JTD: The mission of the Strange Fire Collective is to promote work by women, people of color, and LGBTQ artists, all of whom have been underrepresented in creative fields (and other fields, of course). As a lesbian, South Asian woman, in what ways have you experienced discrimination throughout your career? Do you feel that you have struggled because of your identity, or do you feel that it has been an asset? Or some combination of both?
SG: Growing up as a girl in India, I didn’t consciously think much about sexism, misogyny, and patriarchy. I knew it existed and it was very much a part of the fabric of my daily living, in the way that I entered a crowded bus, learning to elbow the men who would try to press their bodies against me, or the way I ignored a man whistling while walking the streets. These kind of survival skills became intrinsic to who I was. The same goes for being brown-skinned and a lesbian living in the United States. I know when I am being treated differently than my straight white male neighbor on the same flight as me, or the same profession as me. And I have learned to navigate my life in ways knowing that I have to work harder to earn the same level of success as others. I know firsthand how even calling attention to discrimination is dismissed as “imagined” and “perceived” discrimination. However, the evidence is out there. It’s in the form of statistical data that shows what men versus women in the academe earn. So when it becomes a part of one’s daily existence, every day is a form of resistance, though I don’t consciously think about it. It’s like entering that bus and knowing intrinsically what one has to do to protect one’s self.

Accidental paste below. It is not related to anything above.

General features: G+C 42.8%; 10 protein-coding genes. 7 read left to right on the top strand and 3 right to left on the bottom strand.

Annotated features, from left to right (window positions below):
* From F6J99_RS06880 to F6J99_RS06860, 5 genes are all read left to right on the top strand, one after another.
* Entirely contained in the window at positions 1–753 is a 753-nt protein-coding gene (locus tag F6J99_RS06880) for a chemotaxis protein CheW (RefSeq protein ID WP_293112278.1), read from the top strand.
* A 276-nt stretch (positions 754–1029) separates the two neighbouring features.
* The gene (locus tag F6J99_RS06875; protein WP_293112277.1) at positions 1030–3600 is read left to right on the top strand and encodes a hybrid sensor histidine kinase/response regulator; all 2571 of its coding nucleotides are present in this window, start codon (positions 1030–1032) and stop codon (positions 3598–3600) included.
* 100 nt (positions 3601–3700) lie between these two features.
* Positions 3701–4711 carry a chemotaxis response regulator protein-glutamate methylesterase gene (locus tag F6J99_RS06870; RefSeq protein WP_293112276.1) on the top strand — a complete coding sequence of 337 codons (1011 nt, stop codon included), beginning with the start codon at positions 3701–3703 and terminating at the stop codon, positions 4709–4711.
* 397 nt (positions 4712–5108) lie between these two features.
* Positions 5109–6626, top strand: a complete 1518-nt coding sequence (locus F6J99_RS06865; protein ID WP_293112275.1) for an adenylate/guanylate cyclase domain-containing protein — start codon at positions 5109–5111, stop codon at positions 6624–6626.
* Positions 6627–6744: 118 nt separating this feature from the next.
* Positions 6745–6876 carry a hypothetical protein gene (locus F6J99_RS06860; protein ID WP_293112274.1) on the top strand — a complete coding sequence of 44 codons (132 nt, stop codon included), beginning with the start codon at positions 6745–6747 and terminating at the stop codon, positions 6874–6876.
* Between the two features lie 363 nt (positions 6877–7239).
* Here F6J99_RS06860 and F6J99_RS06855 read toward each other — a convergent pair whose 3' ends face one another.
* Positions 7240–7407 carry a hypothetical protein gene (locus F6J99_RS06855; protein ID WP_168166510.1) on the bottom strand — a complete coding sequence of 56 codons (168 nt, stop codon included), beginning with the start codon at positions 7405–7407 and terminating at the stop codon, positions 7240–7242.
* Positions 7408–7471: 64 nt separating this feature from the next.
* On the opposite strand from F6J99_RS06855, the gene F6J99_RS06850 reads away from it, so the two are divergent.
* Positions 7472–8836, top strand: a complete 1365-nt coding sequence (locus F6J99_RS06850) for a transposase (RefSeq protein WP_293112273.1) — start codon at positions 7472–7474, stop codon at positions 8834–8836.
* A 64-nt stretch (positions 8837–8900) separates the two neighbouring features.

JTD: In addition to your work as a filmmaker, you are also a Professor at Virginia Commonwealth University's in the Department of Photography & Film. What advice would you give to younger artists or those just embarking on a creative path?
SG: I often ask my students to answer the same questions I ask of myself when I start a film project: Why am I making this film? Why does this film need to be made? I encourage younger artists to think critically about the kind of stories we see/hear in mass media, to tell their own personal stories, to question the choices they make when they create fictional characters, and last but not least, to find a supportive community of like-minded people who will help them find fulfilment in what they do. I share lessons I have learned from my own life experience and invite other young artists (alums) who have been down that same path before, to help guide and shed light.
JTD: What are you currently working on? What’s on the horizon for you as an artist?
SG: I am currently working on a project that started out as a documentary film project, and transitioned into a feature-length narrative fiction screenplay, and is now growing into a web-series. It’s a new area for me and so there is a lot of learning, exploring, and experimenting. I’m really excited about it. It’s just as thrilling as starting out a new semester of teaching and learning.